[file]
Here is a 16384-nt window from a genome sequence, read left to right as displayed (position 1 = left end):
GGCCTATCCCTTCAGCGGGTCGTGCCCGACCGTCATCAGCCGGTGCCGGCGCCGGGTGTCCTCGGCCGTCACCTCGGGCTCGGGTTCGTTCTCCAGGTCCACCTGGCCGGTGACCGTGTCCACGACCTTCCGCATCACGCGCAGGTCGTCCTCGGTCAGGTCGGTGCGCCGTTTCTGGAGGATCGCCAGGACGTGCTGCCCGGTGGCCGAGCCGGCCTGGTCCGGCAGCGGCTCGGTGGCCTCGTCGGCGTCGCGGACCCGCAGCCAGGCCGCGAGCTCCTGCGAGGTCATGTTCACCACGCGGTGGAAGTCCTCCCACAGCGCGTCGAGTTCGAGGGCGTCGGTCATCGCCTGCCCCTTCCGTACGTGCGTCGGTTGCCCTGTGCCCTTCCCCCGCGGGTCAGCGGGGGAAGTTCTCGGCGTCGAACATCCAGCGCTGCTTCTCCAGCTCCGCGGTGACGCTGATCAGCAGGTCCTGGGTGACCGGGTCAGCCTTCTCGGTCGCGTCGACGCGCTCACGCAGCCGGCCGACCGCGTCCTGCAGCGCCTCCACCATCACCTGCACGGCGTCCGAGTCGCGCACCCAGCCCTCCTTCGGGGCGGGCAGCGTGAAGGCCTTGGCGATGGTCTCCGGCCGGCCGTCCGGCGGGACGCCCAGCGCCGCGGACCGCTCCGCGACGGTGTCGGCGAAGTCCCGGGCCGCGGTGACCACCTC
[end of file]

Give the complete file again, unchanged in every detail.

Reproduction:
Here is a 16384-nt window from a genome sequence, read left to right as displayed (position 1 = left end):
GGCCTATCCCTTCAGCGGGTCGTGCCCGACCGTCATCAGCCGGTGCCGGCGCCGGGTGTCCTCGGCCGTCACCTCGGGCTCGGGTTCGTTCTCCAGGTCCACCTGGCCGGTGACCGTGTCCACGACCTTCCGCATCACGCGCAGGTCGTCCTCGGTCAGGTCGGTGCGCCGTTTCTGGAGGATCGCCAGGACGTGCTGCCCGGTGGCCGAGCCGGCCTGGTCCGGCAGCGGCTCGGTGGCCTCGTCGGCGTCGCGGACCCGCAGCCAGGCCGCGAGCTCCTGCGAGGTCATGTTCACCACGCGGTGGAAGTCCTCCCACAGCGCGTCGAGTTCGAGGGCGTCGGTCATCGCCTGCCCCTTCCGTACGTGCGTCGGTTGCCCTGTGCCCTTCCCCCGCGGGTCAGCGGGGGAAGTTCTCGGCGTCGAACATCCAGCGCTGCTTCTCCAGCTCCGCGGTGACGCTGATCAGCAGGTCCTGGGTGACCGGGTCAGCCTTCTCGGTCGCGTCGACGCGCTCACGCAGCCGGCCGACCGCGTCCTGCAGCGCCTCCACCATCACCTGCACGGCGTCCGAGTCGCGCACCCAGCCCTCCTTCGGGGCGGGCAGCGTGAAGGCCTTGGCGATGGTCTCCGGCCGGCCGTCCGGCGGGACGCCCAGCGCCGCGGACCGCTCCGCGACGGTGTCGGCGAAGTCCCGGGCCGCGGTGACCACCTC